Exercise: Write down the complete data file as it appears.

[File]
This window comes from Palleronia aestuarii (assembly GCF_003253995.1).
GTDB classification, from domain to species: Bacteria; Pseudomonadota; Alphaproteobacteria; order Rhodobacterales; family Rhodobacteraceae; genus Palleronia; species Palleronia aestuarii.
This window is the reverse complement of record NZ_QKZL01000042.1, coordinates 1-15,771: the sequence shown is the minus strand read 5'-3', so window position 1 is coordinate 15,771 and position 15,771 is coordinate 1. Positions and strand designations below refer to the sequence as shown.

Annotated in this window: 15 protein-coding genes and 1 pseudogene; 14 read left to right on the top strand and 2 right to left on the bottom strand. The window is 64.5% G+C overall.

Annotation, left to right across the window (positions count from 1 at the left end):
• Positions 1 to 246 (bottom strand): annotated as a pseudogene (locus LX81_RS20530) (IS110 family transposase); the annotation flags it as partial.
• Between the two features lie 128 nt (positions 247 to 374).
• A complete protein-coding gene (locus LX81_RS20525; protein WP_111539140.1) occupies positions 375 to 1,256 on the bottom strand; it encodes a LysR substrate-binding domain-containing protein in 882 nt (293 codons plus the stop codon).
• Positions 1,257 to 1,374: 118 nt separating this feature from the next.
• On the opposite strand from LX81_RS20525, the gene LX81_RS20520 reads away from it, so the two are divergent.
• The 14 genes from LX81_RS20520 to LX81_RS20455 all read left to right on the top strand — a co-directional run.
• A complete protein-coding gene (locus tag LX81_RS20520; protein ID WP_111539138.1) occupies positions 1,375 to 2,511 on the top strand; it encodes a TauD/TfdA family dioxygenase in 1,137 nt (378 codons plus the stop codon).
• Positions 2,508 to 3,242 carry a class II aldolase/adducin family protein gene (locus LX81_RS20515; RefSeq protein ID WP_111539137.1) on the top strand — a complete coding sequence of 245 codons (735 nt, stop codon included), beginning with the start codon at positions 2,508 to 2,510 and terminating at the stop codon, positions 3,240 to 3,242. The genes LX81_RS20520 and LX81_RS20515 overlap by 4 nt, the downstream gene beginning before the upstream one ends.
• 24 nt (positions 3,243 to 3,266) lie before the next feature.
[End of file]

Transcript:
This window comes from Palleronia aestuarii (assembly GCF_003253995.1).
GTDB classification, from domain to species: Bacteria; Pseudomonadota; Alphaproteobacteria; order Rhodobacterales; family Rhodobacteraceae; genus Palleronia; species Palleronia aestuarii.
This window is the reverse complement of record NZ_QKZL01000042.1, coordinates 1-15,771: the sequence shown is the minus strand read 5'-3', so window position 1 is coordinate 15,771 and position 15,771 is coordinate 1. Positions and strand designations below refer to the sequence as shown.

Annotated in this window: 15 protein-coding genes and 1 pseudogene; 14 read left to right on the top strand and 2 right to left on the bottom strand. The window is 64.5% G+C overall.

Annotation, left to right across the window (positions count from 1 at the left end):
• Positions 1 to 246 (bottom strand): annotated as a pseudogene (locus LX81_RS20530) (IS110 family transposase); the annotation flags it as partial.
• Between the two features lie 128 nt (positions 247 to 374).
• A complete protein-coding gene (locus LX81_RS20525; protein WP_111539140.1) occupies positions 375 to 1,256 on the bottom strand; it encodes a LysR substrate-binding domain-containing protein in 882 nt (293 codons plus the stop codon).
• Positions 1,257 to 1,374: 118 nt separating this feature from the next.
• On the opposite strand from LX81_RS20525, the gene LX81_RS20520 reads away from it, so the two are divergent.
• The 14 genes from LX81_RS20520 to LX81_RS20455 all read left to right on the top strand — a co-directional run.
• A complete protein-coding gene (locus tag LX81_RS20520; protein ID WP_111539138.1) occupies positions 1,375 to 2,511 on the top strand; it encodes a TauD/TfdA family dioxygenase in 1,137 nt (378 codons plus the stop codon).
• Positions 2,508 to 3,242 carry a class II aldolase/adducin family protein gene (locus LX81_RS20515; RefSeq protein ID WP_111539137.1) on the top strand — a complete coding sequence of 245 codons (735 nt, stop codon included), beginning with the start codon at positions 2,508 to 2,510 and terminating at the stop codon, positions 3,240 to 3,242. The genes LX81_RS20520 and LX81_RS20515 overlap by 4 nt, the downstream gene beginning before the upstream one ends.
• 24 nt (positions 3,243 to 3,266) lie before the next feature.